The search for Malaysia Airlines Flight 370 continues more than a year after its unexplained disappearance en route to Beijing on March 14, 2014. Search officials believe the plane may have been diverted off course as it flew toward Vietnam, somehow turning south and toward the southern portion of the Indian Ocean. On Wednesday, MH370 searchers scouring the area made a bizarre discovery — but it's not one they were looking for.
While combing the massive 23,000-square-mile search zone of the Indian Ocean off the western coast of Australia, where officials believe the missing Boeing 777 crashed more than a year ago, searchers stumbled upon an uncharted shipwreck. “It’s a fascinating find,” Peter Foley, director of the operational search for MH370, said in a statement Wednesday. “But it’s not what were looking for.”
According to the Australian Transport Safety Bureau, which is leading the search operation, the ship Fugro Equator's deep tow system spotted the debris field, which was strewn on the seabed more than 12,000 feet below the ocean's surface. The debris field appeared man-made, so at first, there was hope that it would be wreckage from MH370.
Unfortunately, it wasn't — but search officials had to check it out just in case. They diverted the MH370 search momentarily to send an underwater vehicle with a high-resolution sonar scan to investigate the unusual debris. Foley explained:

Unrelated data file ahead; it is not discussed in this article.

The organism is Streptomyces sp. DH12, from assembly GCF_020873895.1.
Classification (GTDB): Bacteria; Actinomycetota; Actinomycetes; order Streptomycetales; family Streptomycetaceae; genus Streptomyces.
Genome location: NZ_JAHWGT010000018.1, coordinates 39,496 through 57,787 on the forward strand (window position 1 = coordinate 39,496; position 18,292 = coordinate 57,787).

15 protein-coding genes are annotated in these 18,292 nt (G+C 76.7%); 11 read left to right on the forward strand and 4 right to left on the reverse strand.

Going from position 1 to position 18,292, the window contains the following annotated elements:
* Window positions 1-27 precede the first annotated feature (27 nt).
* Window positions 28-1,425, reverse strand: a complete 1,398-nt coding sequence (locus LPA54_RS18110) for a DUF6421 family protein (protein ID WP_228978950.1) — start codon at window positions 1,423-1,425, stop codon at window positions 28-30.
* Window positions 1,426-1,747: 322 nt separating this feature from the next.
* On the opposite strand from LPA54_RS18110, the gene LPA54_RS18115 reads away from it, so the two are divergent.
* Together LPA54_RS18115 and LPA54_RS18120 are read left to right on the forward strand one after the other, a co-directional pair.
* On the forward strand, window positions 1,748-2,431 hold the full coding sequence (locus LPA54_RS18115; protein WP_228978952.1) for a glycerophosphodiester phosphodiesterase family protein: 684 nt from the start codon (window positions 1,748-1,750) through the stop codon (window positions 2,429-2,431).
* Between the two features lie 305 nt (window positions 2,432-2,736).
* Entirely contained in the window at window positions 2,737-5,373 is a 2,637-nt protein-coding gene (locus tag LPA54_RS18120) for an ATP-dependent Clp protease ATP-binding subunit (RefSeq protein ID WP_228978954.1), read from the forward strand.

We were cautious about this. There were characteristics of the contact that made it unlikely to be MH370, but there were also aspects that generated interest, multiple small bright reflections in a relatively small area of otherwise featureless seabed. All the sonar data we gather goes through a detailed analysis and an exhaustive review process to ascertain its quality, coverage and most importantly any sonar contacts of interest.
Here are the images the Australian Transport Safety Bureau released of the uncharted shipwreck...
Although this shipwreck doesn't lead searchers any closer to the wreckage of MH370, Australian search officials believe this strange discovery was worth it. In fact, it may give search teams more hope that if the missing Malaysia Airlines plane is indeed at the bottom of the Indian Ocean, their search equipment will pick up on it.
Foley said in a statement:
Obviously, we’re disappointed that it wasn’t the aircraft, but we were always realistic about the likelihood. This event has really demonstrated that the systems, people and the equipment involved in the search are working well. It’s shown that if there’s a debris field in the search area, we’ll find it.
The Australian Transport Safety Bureau said the images of the shipwreck will be sent to marine archaeologists for identification. Meanwhile, MH370 searchers will expand their operations — and possibly double in size — if the missing Boeing 777 isn't found.
Images: Getty Images, Australian Transport Safety Bureau (3)